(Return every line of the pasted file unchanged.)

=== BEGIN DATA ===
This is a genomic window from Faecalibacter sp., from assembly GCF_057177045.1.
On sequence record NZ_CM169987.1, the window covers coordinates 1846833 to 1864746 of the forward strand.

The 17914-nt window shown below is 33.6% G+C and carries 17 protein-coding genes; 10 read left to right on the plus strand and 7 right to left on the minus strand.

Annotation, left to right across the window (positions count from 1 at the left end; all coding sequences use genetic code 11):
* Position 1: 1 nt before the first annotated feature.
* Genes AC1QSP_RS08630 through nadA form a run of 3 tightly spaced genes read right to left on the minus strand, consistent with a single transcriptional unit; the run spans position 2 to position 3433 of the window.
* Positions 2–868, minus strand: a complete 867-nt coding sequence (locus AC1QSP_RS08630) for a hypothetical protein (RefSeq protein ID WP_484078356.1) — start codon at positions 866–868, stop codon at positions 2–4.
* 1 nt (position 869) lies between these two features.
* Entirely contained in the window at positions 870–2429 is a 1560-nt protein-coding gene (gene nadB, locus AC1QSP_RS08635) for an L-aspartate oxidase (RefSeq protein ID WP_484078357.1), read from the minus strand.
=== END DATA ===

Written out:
This is a genomic window from Faecalibacter sp., from assembly GCF_057177045.1.
On sequence record NZ_CM169987.1, the window covers coordinates 1846833 to 1864746 of the forward strand.

The 17914-nt window shown below is 33.6% G+C and carries 17 protein-coding genes; 10 read left to right on the plus strand and 7 right to left on the minus strand.

Annotation, left to right across the window (positions count from 1 at the left end; all coding sequences use genetic code 11):
* Position 1: 1 nt before the first annotated feature.
* Genes AC1QSP_RS08630 through nadA form a run of 3 tightly spaced genes read right to left on the minus strand, consistent with a single transcriptional unit; the run spans position 2 to position 3433 of the window.
* Positions 2–868, minus strand: a complete 867-nt coding sequence (locus AC1QSP_RS08630) for a hypothetical protein (RefSeq protein ID WP_484078356.1) — start codon at positions 866–868, stop codon at positions 2–4.
* 1 nt (position 869) lies between these two features.
* Entirely contained in the window at positions 870–2429 is a 1560-nt protein-coding gene (gene nadB, locus AC1QSP_RS08635) for an L-aspartate oxidase (RefSeq protein ID WP_484078357.1), read from the minus strand.